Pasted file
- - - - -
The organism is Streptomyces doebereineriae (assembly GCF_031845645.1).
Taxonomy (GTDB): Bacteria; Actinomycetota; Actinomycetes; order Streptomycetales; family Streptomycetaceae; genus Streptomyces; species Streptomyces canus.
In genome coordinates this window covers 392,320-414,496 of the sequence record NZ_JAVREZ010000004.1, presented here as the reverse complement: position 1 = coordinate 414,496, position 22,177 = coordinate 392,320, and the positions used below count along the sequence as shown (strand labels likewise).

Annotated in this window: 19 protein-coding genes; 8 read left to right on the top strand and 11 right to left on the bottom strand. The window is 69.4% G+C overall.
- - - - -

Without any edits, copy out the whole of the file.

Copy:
The organism is Streptomyces doebereineriae (assembly GCF_031845645.1).
Taxonomy (GTDB): Bacteria; Actinomycetota; Actinomycetes; order Streptomycetales; family Streptomycetaceae; genus Streptomyces; species Streptomyces canus.
In genome coordinates this window covers 392,320-414,496 of the sequence record NZ_JAVREZ010000004.1, presented here as the reverse complement: position 1 = coordinate 414,496, position 22,177 = coordinate 392,320, and the positions used below count along the sequence as shown (strand labels likewise).

Annotated in this window: 19 protein-coding genes; 8 read left to right on the top strand and 11 right to left on the bottom strand. The window is 69.4% G+C overall.